The long-distance and cable giant is expected to inform current broadband Net customers via e-mail in May of the planned rate hike, according to a source familiar with the plans.
The expected rate hikes could affect more than 1 million of the nearly 1.3 million consumers who subscribe to the company's AT&T@Home and Road Runner services in various cities, the source said. Because the hikes have not yet been announced, it is possible that AT&T could change the amount and the timing of the increase, or back off entirely, if it meets with consumer resistance.
Rates hikes from AT&T would make Ma Bell the latest broadband service provider to increase monthly fees for high-speed Internet access in recent months. Several providers of DSL (digital subscriber lines), a competing technology to cable modems, have imposed higher fees. Local phone giant SBC Communications and EarthLink, a major Internet service provider, both raised their DSL fees to about $50 per month.
Some industry observers had speculated in recent weeks that providers of cable modem service would follow. But it is uncertain whether consumers will be willing to pay more for broadband, particularly as the economy slows. However, demand for broadband services has remained strong so far.
When reached Friday, AT&T Broadband Chief Executive Dan Somers declined to comment on plans for an Internet rate hike. AT&T Broadband representatives have recently said the company routinely evaluates its pricing programs, but had no changes to announce.
Representatives for Excite@Home could not immediately be reached for comment. AT&T is the controlling shareholder and largest cable partner of Excite@Home, the leading broadband Internet company, with more than 3.2 million customers. Excite@Home acts as a wholesaler for AT&T Broadband.
Rate hikes by AT&T would not affect Excite@Home customers served by fellow cable partners Comcast or Cox Communications. Similarly, Road Runner customers served by Time Warner Cable also would not be affected.
New pricing scheme
Under the new pricing plan, many customers would begin paying as much as $45.95 in June, the source said. Most AT&T cable modem customers currently pay $39.95 per month, although those who buy their own cable modem--rather than renting one from Ma Bell--typically pay $29.95. Those customers, who represent a smaller portion of the company's market, would pay $35.95 under the new plan.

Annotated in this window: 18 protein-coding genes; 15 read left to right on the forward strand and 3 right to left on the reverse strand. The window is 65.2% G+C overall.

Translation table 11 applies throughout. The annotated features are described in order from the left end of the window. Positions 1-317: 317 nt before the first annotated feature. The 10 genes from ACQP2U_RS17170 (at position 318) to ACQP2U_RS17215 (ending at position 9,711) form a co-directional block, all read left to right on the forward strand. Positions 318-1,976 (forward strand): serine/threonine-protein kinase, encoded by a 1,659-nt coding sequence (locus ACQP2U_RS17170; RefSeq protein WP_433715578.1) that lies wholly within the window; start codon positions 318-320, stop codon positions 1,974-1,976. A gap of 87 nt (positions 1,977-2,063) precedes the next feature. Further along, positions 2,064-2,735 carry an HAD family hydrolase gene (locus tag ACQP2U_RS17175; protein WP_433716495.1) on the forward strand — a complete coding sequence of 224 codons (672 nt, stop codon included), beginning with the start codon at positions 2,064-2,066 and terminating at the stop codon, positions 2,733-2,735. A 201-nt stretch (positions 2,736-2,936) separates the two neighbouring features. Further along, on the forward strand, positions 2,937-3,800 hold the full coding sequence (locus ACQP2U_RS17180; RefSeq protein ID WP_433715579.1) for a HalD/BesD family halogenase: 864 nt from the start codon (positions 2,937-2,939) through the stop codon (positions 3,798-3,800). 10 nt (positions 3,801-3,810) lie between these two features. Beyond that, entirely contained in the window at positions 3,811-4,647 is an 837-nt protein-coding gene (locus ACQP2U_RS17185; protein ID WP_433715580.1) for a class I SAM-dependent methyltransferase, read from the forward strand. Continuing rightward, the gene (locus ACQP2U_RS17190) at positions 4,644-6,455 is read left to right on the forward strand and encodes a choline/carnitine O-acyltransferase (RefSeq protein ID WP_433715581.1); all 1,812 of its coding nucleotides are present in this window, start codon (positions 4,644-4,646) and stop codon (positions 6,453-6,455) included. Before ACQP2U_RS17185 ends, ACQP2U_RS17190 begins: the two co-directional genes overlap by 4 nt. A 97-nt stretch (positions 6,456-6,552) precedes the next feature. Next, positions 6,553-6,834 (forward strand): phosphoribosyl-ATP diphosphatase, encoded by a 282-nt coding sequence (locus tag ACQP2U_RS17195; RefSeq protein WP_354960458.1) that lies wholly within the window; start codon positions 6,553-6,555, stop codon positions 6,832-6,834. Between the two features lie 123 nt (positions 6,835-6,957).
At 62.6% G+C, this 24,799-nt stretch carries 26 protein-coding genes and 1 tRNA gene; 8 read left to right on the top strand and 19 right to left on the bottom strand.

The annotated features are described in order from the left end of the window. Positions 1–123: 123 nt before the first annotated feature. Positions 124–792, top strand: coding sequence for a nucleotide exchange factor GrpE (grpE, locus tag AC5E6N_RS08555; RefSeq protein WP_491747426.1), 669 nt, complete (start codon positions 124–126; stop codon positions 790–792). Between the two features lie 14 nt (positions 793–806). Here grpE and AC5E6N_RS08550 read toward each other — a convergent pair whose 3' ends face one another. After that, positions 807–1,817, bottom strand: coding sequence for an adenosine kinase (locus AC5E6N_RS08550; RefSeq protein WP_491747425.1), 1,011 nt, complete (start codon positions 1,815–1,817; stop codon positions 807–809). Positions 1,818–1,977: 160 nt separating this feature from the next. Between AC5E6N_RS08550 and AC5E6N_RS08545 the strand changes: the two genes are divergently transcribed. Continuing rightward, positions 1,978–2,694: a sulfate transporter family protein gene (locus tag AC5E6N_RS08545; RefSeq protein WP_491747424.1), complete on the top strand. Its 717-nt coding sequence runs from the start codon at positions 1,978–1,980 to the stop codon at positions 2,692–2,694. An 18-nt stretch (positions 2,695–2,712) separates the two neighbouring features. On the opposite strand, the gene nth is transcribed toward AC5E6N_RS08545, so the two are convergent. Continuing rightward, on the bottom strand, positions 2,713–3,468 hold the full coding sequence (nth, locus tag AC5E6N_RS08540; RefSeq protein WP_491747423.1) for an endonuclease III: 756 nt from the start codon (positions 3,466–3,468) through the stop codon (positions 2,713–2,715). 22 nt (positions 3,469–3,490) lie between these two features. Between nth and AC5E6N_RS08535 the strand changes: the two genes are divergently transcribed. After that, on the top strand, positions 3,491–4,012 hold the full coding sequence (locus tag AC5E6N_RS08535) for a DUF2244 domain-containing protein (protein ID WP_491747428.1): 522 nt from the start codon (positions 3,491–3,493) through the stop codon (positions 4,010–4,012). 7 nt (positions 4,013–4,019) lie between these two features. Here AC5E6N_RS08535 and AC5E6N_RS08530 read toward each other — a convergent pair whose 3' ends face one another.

The rate hike would apparently be the first instituted by AT&T, which announced it would purchase the business along with a vast cable system from Telecommunications Inc. in 1998.
Cable-modem pricing plans vary widely, however, and Ma Bell has offered free AT&T@Home installations and three months of free service as promotions in some markets as recently as the holiday shopping season.
Sources familiar with the plans said AT&T believes higher rates would better reflect the value of the cable modem service. A new pricing scheme would place AT&T's broadband services squarely between slower dial-up Internet access options, which range from about $15 per month to $23 per month, and competing high-speed DSL connections, which now cost about $50 per month.
AT&T has been under pressure to improve its bottom line. Last week the company reported first-quarter earnings of 6 cents a share, a performance that slightly topped expectations but represented an 82 percent decline from a year ago.
Under a restructuring plan announced in October, AT&T will split into four publicly held businesses, trading as either a common stock or tracking stock. Two of those businesses were its strongest revenue-drivers for the most recent quarter: AT&T Wireless and AT&T Broadband, the company's cable unit.
In addition, before it reported earnings in April, Excite@Home warned that its revenue would be lower this year due to a weakening online-advertising market. Excite@Home also said it is facing a cash shortage and has laid off workers to save money and is seeking additional sources of funding.
Excite@Home's cable partners, including AT&T, Cox and Comcast, take about 65 percent of the monthly subscription fees, while Excite@Home receives about 35 percent.
Since cable modem service's introduction in the mid-1990s, fees have hovered around $40 per month, or roughly twice that of dial-up Net access. Although these broadband rates have remained fairly constant, rate hikes are hardly new in the cable TV business.